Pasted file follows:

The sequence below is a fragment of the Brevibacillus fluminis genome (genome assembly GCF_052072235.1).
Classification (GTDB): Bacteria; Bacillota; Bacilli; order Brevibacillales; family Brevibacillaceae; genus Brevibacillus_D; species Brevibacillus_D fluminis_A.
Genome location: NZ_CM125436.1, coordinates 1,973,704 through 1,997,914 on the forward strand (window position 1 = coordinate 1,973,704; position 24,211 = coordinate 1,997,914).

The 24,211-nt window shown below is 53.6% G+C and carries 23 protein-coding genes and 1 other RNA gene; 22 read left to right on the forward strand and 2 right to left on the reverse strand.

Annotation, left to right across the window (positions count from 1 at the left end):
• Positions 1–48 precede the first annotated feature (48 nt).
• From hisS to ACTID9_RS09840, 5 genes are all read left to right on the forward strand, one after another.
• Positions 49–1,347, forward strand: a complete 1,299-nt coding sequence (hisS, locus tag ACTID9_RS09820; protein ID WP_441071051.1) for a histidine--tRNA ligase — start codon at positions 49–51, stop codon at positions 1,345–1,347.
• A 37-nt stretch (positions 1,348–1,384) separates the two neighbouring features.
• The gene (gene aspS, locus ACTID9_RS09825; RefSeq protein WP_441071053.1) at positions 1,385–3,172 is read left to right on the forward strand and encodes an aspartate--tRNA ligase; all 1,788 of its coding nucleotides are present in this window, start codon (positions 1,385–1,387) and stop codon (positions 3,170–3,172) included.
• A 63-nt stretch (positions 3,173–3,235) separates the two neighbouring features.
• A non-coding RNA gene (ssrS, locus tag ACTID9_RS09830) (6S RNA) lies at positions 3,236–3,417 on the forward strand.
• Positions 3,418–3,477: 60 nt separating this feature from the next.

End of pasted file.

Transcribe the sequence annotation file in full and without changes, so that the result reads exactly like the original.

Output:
The sequence below is a fragment of the Brevibacillus fluminis genome (genome assembly GCF_052072235.1).
Classification (GTDB): Bacteria; Bacillota; Bacilli; order Brevibacillales; family Brevibacillaceae; genus Brevibacillus_D; species Brevibacillus_D fluminis_A.
Genome location: NZ_CM125436.1, coordinates 1,973,704 through 1,997,914 on the forward strand (window position 1 = coordinate 1,973,704; position 24,211 = coordinate 1,997,914).

The 24,211-nt window shown below is 53.6% G+C and carries 23 protein-coding genes and 1 other RNA gene; 22 read left to right on the forward strand and 2 right to left on the reverse strand.

Annotation, left to right across the window (positions count from 1 at the left end):
• Positions 1–48 precede the first annotated feature (48 nt).
• From hisS to ACTID9_RS09840, 5 genes are all read left to right on the forward strand, one after another.
• Positions 49–1,347, forward strand: a complete 1,299-nt coding sequence (hisS, locus tag ACTID9_RS09820; protein ID WP_441071051.1) for a histidine--tRNA ligase — start codon at positions 49–51, stop codon at positions 1,345–1,347.
• A 37-nt stretch (positions 1,348–1,384) separates the two neighbouring features.
• The gene (gene aspS, locus ACTID9_RS09825; RefSeq protein WP_441071053.1) at positions 1,385–3,172 is read left to right on the forward strand and encodes an aspartate--tRNA ligase; all 1,788 of its coding nucleotides are present in this window, start codon (positions 1,385–1,387) and stop codon (positions 3,170–3,172) included.
• A 63-nt stretch (positions 3,173–3,235) separates the two neighbouring features.
• A non-coding RNA gene (ssrS, locus tag ACTID9_RS09830) (6S RNA) lies at positions 3,236–3,417 on the forward strand.
• Positions 3,418–3,477: 60 nt separating this feature from the next.